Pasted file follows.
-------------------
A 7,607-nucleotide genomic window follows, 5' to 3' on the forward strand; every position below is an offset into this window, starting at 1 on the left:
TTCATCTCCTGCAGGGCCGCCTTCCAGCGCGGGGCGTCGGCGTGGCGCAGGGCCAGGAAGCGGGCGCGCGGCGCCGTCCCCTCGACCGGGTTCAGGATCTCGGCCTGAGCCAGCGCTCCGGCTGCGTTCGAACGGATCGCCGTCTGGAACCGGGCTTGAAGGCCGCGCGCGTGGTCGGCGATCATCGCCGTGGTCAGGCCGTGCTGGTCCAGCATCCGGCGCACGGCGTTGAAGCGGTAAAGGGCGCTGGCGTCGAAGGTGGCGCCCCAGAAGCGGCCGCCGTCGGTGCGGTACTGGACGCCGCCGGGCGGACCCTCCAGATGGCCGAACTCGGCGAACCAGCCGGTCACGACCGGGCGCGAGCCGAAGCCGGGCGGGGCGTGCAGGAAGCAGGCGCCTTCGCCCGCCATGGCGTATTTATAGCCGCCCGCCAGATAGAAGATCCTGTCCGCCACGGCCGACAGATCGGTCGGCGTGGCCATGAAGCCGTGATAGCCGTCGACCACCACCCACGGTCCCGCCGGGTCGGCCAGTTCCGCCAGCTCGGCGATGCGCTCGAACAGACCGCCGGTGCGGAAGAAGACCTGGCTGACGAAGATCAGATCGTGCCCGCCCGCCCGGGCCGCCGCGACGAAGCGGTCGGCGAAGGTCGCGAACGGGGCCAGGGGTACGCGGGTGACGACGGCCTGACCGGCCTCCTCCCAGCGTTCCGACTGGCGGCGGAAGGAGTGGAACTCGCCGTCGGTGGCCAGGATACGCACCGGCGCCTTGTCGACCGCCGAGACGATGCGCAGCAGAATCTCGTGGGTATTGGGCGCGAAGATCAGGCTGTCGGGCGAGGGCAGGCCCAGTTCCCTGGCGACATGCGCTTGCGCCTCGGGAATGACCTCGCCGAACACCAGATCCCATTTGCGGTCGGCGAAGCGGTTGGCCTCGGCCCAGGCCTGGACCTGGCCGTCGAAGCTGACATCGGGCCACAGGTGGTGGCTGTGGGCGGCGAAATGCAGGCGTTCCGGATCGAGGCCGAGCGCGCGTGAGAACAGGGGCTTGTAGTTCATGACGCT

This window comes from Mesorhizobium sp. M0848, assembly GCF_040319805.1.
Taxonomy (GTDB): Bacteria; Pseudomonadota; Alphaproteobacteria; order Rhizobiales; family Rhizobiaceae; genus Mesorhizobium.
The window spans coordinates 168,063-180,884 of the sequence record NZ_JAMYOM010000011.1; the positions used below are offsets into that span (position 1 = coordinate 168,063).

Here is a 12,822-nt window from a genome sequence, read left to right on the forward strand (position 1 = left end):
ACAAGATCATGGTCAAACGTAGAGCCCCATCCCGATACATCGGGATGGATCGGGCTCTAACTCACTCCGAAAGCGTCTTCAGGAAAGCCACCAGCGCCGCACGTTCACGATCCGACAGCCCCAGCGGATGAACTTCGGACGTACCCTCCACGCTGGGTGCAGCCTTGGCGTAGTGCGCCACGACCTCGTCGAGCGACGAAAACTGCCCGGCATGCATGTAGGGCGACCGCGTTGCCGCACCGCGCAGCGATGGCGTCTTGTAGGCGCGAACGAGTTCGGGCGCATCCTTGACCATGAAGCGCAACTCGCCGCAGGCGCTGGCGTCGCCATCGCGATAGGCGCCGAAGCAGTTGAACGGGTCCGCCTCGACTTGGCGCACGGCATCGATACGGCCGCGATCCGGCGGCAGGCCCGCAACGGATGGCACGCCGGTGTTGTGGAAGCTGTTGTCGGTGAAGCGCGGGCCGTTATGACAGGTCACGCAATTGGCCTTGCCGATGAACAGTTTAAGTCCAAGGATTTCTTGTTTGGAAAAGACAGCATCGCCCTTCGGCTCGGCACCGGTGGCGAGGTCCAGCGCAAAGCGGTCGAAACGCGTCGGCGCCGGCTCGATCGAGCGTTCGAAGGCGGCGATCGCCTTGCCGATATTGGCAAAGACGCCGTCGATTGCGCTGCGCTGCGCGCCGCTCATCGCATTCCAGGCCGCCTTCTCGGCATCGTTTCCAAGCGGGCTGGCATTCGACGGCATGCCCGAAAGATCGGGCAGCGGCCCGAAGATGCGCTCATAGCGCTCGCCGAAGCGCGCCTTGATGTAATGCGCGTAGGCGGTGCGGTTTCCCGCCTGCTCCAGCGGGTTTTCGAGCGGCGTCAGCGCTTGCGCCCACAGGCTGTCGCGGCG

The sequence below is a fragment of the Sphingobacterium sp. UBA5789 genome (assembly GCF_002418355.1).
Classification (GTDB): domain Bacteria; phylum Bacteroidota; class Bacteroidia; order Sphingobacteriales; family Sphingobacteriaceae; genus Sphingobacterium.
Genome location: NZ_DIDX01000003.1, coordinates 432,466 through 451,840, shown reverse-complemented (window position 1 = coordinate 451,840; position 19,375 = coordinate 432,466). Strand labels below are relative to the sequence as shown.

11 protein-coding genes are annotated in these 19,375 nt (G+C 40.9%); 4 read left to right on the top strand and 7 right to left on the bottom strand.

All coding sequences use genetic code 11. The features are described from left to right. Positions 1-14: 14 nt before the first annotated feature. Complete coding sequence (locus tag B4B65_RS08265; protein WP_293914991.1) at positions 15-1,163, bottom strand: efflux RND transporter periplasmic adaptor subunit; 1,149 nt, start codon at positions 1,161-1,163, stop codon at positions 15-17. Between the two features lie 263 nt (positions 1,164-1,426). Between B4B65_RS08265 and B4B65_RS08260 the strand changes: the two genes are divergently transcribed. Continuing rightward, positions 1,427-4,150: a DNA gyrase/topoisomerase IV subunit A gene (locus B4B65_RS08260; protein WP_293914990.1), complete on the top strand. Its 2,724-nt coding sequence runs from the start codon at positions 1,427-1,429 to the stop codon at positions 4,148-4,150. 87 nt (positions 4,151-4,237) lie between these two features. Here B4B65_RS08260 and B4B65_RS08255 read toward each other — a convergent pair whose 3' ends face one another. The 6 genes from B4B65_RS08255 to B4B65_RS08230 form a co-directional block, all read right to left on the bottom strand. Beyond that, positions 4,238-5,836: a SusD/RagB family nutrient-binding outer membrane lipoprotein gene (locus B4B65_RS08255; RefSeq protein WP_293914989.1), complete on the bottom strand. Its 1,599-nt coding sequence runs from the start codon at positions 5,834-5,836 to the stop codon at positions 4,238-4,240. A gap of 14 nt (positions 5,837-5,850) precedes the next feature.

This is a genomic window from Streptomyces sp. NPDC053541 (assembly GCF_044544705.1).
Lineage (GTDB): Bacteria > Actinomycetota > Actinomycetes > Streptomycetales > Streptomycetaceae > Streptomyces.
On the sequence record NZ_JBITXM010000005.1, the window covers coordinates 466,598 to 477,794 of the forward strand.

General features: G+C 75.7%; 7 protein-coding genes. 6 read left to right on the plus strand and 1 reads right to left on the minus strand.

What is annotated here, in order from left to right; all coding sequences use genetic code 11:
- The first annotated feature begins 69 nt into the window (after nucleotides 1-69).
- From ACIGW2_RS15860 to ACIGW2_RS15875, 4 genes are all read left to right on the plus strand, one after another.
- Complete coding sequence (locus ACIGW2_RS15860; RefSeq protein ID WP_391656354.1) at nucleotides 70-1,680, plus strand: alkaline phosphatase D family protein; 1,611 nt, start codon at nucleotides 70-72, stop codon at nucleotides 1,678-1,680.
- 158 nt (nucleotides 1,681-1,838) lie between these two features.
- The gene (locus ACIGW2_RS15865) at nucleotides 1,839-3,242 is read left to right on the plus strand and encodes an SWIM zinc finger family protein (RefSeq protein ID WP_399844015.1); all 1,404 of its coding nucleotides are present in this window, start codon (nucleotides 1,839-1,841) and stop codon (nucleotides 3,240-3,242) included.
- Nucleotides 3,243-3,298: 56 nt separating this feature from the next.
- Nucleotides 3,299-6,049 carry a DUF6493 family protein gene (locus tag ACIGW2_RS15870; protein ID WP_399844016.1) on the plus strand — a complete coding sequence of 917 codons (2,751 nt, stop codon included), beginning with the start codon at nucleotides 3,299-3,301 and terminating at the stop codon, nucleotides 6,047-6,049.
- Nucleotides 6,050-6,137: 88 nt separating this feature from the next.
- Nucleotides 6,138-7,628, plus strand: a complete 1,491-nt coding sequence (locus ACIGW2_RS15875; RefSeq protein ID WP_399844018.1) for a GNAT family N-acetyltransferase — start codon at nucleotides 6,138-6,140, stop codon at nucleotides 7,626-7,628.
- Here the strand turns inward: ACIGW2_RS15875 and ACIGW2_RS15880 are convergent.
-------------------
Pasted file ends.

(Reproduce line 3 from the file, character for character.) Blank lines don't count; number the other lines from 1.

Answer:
This window comes from Mesorhizobium sp. M0848, assembly GCF_040319805.1.